Last week I wrote about an issue that is just under the radar screen in the election campaign, but is bound to ignite soon.
I refer to the question of whether the United States should sign a status of forces agreement, or SOFA, with Iraq before President Bush leaves office. Such an agreement would define the future role of U.S. forces in that country. The United Nations mandate authorizing that presence expires at the end of 2008.
Democrats fear a SOFA would tie the hands of the next president on troop withdrawals, and they are gearing up to oppose it. I'd argue that it's in the interest of Barack Obama that an agreement be signed this year.
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First reports about this SOFA raised hackles in Washington and Baghdad. Rumors swirled about U.S. requests to authorize 58 bases, along with immunity for U.S. contractors such as the notorious Blackwater. (The United States has SOFAs with more than 80 countries, but none this fraught.)
A surge of Iraqi nationalism - plus negative pressure from Iran - spurred questions about whether the Iraqi parliament would deliver the required two-thirds vote to endorse an accord.
Recognizing they had overstepped, U.S. officials have backed off their early requests. My conversations with senior U.S. and Iraqi officials reveal a U.S. stance that has already shifted on the issues of most concern to Iraq, even as the negotiations continue.
Private contractors will not have immunity from Iraqi law; the U.S. military will no longer be able to detain Iraqis at will, but will coordinate with Iraqi officials on arrests of Iraqis and their transfer to Iraqi control; and U.S. military operations inside Iraq will be coordinated with Iraqi officials.
As for the “58 bases,” “these are the locations where the U.S. military now operates,” I was told by Iraqi foreign minister Hoshyar Zebari in an interview in Washington. “These are not permanent bases,” Zebari said. “Their presence depends on the authorization of the Iraqi government for the duration of the agreement.”
And what would that duration be?
“We are talking one or two years,” Zebari said. “Then (the SOFA) would be reviewed or terminated if the troops went home.”
What about claims that these bases might be used to launch a U.S. attack on Iran?
“It (the SOFA) would include a clear reference that Iraq would not be used for offensive action against our neighbors.” When I pressed as to whether the accord might permit U.S. troops to undertake “defensive” forays across the border with Iran, in retaliation for alleged Iranian attacks, Zebari quickly replied that Iraq “would not be used to attack other countries.”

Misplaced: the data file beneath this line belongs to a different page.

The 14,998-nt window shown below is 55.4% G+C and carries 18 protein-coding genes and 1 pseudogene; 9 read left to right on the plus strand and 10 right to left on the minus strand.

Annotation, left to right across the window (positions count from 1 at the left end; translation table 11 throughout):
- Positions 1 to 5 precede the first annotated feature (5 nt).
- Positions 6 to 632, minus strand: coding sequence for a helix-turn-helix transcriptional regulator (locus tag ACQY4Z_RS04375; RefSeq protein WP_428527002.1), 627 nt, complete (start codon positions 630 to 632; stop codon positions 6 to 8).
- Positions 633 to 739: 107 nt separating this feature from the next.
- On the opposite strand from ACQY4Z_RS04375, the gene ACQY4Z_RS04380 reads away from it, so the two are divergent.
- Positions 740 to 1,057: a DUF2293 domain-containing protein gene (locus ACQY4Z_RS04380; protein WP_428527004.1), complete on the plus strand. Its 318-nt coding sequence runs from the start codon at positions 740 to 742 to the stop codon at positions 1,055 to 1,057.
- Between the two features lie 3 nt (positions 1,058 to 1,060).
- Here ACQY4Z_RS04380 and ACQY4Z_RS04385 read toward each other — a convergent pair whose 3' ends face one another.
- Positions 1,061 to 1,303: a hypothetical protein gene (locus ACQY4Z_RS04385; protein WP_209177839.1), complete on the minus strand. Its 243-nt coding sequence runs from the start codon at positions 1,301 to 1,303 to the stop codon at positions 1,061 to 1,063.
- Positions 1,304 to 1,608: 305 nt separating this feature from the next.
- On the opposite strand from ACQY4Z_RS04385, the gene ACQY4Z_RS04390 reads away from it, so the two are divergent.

He also stressed that the accord would be transparent: “This agreement would not be secret. It would be open and ratified.”
And, he added, “Nothing in the SOFA would oblige U.S. troops to defend Iraq.” (This is why SOFAs are considered executive agreements rather than treaties and do not require ratification by Congress.)
In Zebari's telling, the SOFA is far less binding on a future White House than the blogosphere would have it. If either side can withdraw from a SOFA on one or two years' notice, the agreement would not unduly tie the next president's hands.
But what's the rush to get an agreement now? Why not wait and give the next president the chance to shape his own terms? In principle, Iraq could ask the Security Council for an extension of the U.N. mandate - although this might be difficult to achieve at this late date.
The advantage of a SOFA lies in one key word: continuity.
The next president will take office at a time when Iraq is in total flux. Any assessments made now may be out of date by next February.
Important progress in security has indeed been made, but that progress is fragile and could be reversed. The sectarian civil war has died down, but fighting for power is now going on within sects.
Iraq's government is flush with oil money, but has not developed the capacity to deliver services and create jobs. Provincial elections are scheduled for the fall, but they may be postponed until early next year.
The next president, be he Democrat or Republican, will have to reexamine the Iraqi situation immediately upon taking office. He will inherit an Iraq at a crossroads: capable of inching toward a coherent state, but still fragmented and capable of further political and social collapse.
If that president is Sen. Obama, he will be under pressure from his base to begin withdrawing troops soon. But if Iraqi leaders show signs that they are starting to consolidate gains, he might well want to reconsider his withdrawal timetable. Ditto, if it appears that too quick a pullout would jeopardize those gains.
A Democratic president would not want to be blamed, whether fairly or unfairly, if things turned sour again in Iraq.
With a SOFA in place, a President Obama would find it easier to shape his Iraq policy. He would not be worrying about negotiations and would not be hindered from drawing down troops.
So my recommendation to Democrats would be to demand transparency from the White House on SOFA terms but not to try to fight the accord. Under Iranian pressure, the Iraqis may still do so, but that's another story. A SOFA in time is the Democrats' best bet.